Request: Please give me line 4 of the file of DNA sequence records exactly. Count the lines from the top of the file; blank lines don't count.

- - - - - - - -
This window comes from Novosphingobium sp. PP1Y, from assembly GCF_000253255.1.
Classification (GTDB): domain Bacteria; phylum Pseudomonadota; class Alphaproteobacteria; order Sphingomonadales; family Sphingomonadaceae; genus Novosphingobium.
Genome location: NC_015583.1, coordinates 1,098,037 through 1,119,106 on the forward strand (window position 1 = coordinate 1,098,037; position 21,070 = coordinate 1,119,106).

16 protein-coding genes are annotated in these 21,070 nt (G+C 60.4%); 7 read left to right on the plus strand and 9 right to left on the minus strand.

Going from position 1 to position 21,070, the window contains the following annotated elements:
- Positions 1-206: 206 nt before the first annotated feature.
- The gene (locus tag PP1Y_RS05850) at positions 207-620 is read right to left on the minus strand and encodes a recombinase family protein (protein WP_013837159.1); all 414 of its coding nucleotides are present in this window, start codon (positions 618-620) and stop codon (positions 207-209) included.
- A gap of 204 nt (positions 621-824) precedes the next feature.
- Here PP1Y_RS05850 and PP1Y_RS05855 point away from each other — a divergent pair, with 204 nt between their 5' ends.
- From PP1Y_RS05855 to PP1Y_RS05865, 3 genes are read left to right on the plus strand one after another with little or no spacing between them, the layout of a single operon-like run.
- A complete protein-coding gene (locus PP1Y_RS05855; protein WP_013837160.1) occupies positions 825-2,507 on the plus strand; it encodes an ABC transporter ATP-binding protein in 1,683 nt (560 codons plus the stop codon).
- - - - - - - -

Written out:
16 protein-coding genes are annotated in these 21,070 nt (G+C 60.4%); 7 read left to right on the plus strand and 9 right to left on the minus strand.